Most people have experienced pain in their life — but should it be normal to experience pain on a daily basis? Should exercise cause pain?

Most people automatically brush it off as something that is a typical part of life, but I'd say that, "no pain, no gain" is furthest from the truth. Living and exercising should not equal pain, but society has created a lifestyle in which obtaining pain is acceptable. Practicing these poor habits will lead to dysfunction and altered lifestyles. Here are two methods of reducing the likelihood of developing pain.

"Practice Makes Permanent."

1. Daily Life should not cause pain. After training with various populations, fitness levels, and injuries, you become familiar with the "go to" pain markers. Low back and shoulders are the first two that come to mind as the most common painful areas. Surprisingly, some people have consistent, routine pain without previous injury in either one of these nagging areas. Weeks turn to months and months turn to years in which the pain slowly progresses. It becomes something that is part of their daily lives. It defines them. Before you know it, the pain turns to a chronic problem that requires costs of surgery, rehab, and lost time at work. Chances are, if the onset of the problem was acutely approached, it could have impeded the chronic development.

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Ensuring you're in a proper position must be established to rule out the positional contributors to pain. Although we all appear to be neutral and symmetrical, we really are extended, torqued, and asymmetrical. Slight asymmetries are expected, although undesired when it turns to overuse and overcompensation. For example, most people don't have the ability to shift into their left hip, which is essential for normal gait mechanics. While walking, these asymmetries are corrected through muscular chains of compensations. Furthermore, these chains of compensations battle three to five times body weight of ground reaction force coming through a poorly centrated joint. Now, add a sub-optimal pelvic position that has to find the ground through forced compensatory patterns to avoid tripping on the floor. Still confused where the pain is coming from?

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This is just one point of dysfunction that creates globally disbursed pain throughout the kinetic chain. If you are persistently in a compensatory defensive mechanism, the presence of pain should be no surprise. Utilize specific repositioning exercises by the Postural Restoration Institute, such as the 90/90 Hemi-bridge to learn how to turn off the compensatory mechanism and turn on pain free living.

"Local Dysfunction → Global Pain"

2. Exercise should not cause pain. For those that are interested in being positioned properly, don't further feed your patterns. Don't continue to damage something that's already broken. Learning how your body works and what needs to be accomplished during your workouts can save you in the long run. Modification is one word that comes to mind that is required in order to allow proper progression in the weight room. Exercises must be modified to fit your patterns, life style, and movement limitations.

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One example that can be utilized for almost any exercise would be "raising the floor." This is appropriate for lower and upper body exercises that will help to avoid creating further dysfunction. For example, most people don't have the mobility, stability, and biomechanics to reach the floor in a traditional deadlift. The goal is to reach the floor overtime, unless the hips are biomechanically restricted, rather than bring the floor to you. Deadlifting from risers will still promote the benefits such as hip strength, hip stability, scapular stability, and core strength/stability in a proper hip hinged position.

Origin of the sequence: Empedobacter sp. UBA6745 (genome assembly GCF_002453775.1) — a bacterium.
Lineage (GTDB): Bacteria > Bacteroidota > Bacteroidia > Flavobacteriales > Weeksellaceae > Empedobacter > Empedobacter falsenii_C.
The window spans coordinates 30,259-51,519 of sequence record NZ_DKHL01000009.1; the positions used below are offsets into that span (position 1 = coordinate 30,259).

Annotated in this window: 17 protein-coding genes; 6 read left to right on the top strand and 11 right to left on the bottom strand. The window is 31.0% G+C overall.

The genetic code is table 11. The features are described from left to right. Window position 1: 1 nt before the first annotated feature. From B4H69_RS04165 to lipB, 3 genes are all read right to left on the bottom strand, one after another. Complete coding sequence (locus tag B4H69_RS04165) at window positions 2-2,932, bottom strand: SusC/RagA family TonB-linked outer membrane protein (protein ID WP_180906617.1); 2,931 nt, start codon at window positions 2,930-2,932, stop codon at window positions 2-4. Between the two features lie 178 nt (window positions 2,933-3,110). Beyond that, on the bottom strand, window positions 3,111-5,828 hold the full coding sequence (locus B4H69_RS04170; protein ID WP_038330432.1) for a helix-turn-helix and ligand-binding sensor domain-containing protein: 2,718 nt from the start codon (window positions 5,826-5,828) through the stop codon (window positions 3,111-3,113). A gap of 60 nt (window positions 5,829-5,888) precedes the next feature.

A modification of a common upper body exercise is a supine floor press. Due to scapular and glenohumeral restrictions, some people simply cannot reach their elbows to the floor without pain or compensation. Too often, the shoulder rolls forward in the joint causing impingement and a poorly learned pattern. Although performing the exercise with the elbows neutral to the rib cage is desired, it should not be forced. A quick modification of adding a rolled towel to "raise the floor" will reinforce proper shoulder mechanics. Typically, the pain will dissipate immediately and a new neuromuscular pattern of proper glenohumeral joint mechanics can be developed.

These are just two examples of modifications that can be added to fit your biomechanical needs. Modifications can be utilized in any exercise with the goal of not feeding your patterns. Don't allow society to persuade you to follow the dysfunctional crowd. Pain should not be something that is part of your life and should definitely not carry over into the weight room. If you are experiencing pain, I encourage you to really look at areas of your life that may be the cause. If it's a constant pain, position needs to be established. If it's in the weight room, modifications may need to be added to better fit your anatomy. Help teach your body a new pain paradigm.

Brian is an up-and-coming strength and conditioning coach. He is the owner of Functional Training Studio in Charlotte, North Carolina. At a young age, Brian has been training clients for over six years and is always looking at ways to improve his technique. He utilizes positional asymmetries that exist within the body to help clients and athletes improve their function and overall performance capacity. Brian has a degree in exercise science and is a certified strength and conditioning coach through the NSCA. Additionally, he plans to continue his education in 2017 in a doctorate of physical therapy program. For additional questions, Brian can be reached at